In recent years, large swaths of American Jewry have become disappointed with Israel, although often for reasons tangential at best to the fundamental problem: the treatment of the Reform and Conservative communities, for example, or the Kotel compromise establishing prayer rights in the gender-segregated spaces of Jerusalem’s Western Wall, Prime Minister Benjamin Netanyahu’s various controversial policies, and recently the Nation-State law.
Meanwhile, functional apartheid has existed in the occupied territories for quite some time; and as the Green Line marking the 1949 ceasefire grows ever blurrier and the occupation becomes a permanent thing that no one seriously intends to end, it is no longer possible to differentiate between Israel and the occupied territories. At some point, American Jews as well as Israelis will need to confront the fact that, under these conditions, Israel can no longer be considered a democracy by any measure. With almost three million Palestinians under Israeli control in the West Bank and almost two million more in Gaza who have lived under an inhumane siege for some twelve years, we can no longer speak of “the only democracy in the Middle East.” The occupied territories are no longer Israel’s backyard, but an inalienable part of the state itself, a true window into it. There is no democracy when millions of subjects have no rights.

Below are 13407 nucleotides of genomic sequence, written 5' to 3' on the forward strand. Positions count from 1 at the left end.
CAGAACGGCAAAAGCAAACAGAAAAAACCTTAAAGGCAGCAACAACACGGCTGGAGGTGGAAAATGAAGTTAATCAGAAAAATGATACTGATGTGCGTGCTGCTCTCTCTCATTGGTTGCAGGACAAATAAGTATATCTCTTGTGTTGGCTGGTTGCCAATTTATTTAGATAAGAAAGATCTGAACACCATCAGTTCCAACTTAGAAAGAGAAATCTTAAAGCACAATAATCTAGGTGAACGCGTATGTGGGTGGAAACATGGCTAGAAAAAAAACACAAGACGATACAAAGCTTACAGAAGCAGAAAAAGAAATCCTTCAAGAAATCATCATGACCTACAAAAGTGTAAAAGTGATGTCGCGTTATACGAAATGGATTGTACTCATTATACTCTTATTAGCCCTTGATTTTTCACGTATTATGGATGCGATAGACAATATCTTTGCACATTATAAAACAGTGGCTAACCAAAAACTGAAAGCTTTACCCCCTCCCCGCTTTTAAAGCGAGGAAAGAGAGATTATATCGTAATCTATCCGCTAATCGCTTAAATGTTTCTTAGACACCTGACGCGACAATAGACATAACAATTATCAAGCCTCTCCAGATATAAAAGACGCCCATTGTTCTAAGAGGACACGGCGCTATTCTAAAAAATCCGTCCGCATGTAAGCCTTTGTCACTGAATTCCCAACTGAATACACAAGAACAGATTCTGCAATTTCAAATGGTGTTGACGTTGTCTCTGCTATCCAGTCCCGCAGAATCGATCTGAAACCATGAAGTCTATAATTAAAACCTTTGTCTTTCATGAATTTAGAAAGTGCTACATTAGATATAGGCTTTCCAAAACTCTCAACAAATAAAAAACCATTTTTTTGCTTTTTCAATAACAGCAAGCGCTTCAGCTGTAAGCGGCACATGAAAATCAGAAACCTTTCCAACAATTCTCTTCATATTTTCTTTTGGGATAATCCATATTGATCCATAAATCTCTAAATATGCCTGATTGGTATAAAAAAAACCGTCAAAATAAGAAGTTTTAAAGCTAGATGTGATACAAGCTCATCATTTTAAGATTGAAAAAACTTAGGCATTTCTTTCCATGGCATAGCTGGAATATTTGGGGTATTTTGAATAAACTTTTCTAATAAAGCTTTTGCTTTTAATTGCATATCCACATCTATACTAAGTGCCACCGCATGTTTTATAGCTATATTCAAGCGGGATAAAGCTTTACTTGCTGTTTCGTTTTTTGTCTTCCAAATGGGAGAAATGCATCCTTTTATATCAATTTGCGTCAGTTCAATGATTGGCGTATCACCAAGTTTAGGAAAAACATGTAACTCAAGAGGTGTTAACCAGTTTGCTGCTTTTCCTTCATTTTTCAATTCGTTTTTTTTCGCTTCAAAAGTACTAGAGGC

Amidst this urgent moral crisis, only a few of our liberal Jewish brethren in America, some of whose parents marched shoulder-to-shoulder for human rights and equality with Martin Luther King Jr., have raised their voices in clear, incisive criticism. The rest prefer to disengage.
Israel needs these voices. Life in Israel is too good and the brainwashing—particularly the demonization and dehumanization of Palestinians in Israeli media—is uniquely effective. In one poll in May, 83 percent of respondents “strongly support[ed]” firing on peaceful Gazan protesters. While some Israelis disagree strongly with their government’s policies, change at this point most likely must come from outside. And who can make a greater change than the Jews of the United States, who influence the policy of the U.S. administration?
Israelis like me are waiting for the moment that more Jews in America will bravely, loudly, and clearly tell their dear sister: “Something has gone fundamentally wrong with you. You cannot go on like this. You are becoming an apartheid state, which will make you a pariah state. We want no part in that Israel.” Those Israelis who dissent want American Jews to stop sending tens of thousands of youngsters on Birthright trips, where they are shown only Israel’s enlightened, propaganda facets. We don’t want the embarrassing, grotesque donation conferences for the wealthy Israeli army, which already has everything it could possibly want. We don’t want ceremonies to plant trees that no one needs, and we don’t want donations for synagogues. We don’t need packages with used blue jeans and flannel shirts. We’ve got our own. What we need is something else entirely.
Speak up with the clear voice of conscience about what has really happened to Israel. Speak up against the ongoing crime of the brutal occupation of another nation in the 21st century. Acknowledge that the occupation as currently administered is there to stay. Recognize that there are two nations living in the area known as the land of Israel and as Palestine, nations about equal in size, which should be equal in all rights. Acknowledge that right now, only members of one nation enjoy basic rights, while members of the other lack any. That will be the most honest expression of concern and the truest expression of friendship. Challenging, instead of either enabling or disengaging from, a wayward friend is the path toward change.